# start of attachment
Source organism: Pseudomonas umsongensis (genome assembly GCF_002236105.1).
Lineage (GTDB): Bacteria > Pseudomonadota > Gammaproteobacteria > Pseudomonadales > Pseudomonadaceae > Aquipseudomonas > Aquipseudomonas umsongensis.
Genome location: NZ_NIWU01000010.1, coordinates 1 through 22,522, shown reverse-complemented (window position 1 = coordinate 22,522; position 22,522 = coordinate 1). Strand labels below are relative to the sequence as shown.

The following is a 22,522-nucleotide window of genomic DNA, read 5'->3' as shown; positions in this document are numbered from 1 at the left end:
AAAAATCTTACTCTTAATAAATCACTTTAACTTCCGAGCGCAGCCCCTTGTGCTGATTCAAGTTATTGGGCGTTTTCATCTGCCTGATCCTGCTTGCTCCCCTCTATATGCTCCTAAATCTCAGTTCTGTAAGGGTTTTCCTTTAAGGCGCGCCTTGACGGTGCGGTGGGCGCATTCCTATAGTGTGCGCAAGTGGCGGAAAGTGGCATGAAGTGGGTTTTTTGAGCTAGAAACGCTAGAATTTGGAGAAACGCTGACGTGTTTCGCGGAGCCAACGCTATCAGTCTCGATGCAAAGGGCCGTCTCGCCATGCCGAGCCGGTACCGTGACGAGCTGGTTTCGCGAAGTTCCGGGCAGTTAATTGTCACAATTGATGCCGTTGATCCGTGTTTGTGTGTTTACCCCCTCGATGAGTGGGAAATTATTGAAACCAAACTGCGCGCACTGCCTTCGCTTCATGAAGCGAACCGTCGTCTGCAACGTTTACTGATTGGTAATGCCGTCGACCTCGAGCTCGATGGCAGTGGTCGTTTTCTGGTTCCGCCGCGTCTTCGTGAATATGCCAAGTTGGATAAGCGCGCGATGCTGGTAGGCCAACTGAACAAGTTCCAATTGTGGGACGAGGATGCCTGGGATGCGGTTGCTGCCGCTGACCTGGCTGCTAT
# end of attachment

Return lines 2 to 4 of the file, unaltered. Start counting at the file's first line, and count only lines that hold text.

Lineage (GTDB): Bacteria > Pseudomonadota > Gammaproteobacteria > Pseudomonadales > Pseudomonadaceae > Aquipseudomonas > Aquipseudomonas umsongensis.
Genome location: NZ_NIWU01000010.1, coordinates 1 through 22,522, shown reverse-complemented (window position 1 = coordinate 22,522; position 22,522 = coordinate 1). Strand labels below are relative to the sequence as shown.

The following is a 22,522-nucleotide window of genomic DNA, read 5'->3' as shown; positions in this document are numbered from 1 at the left end: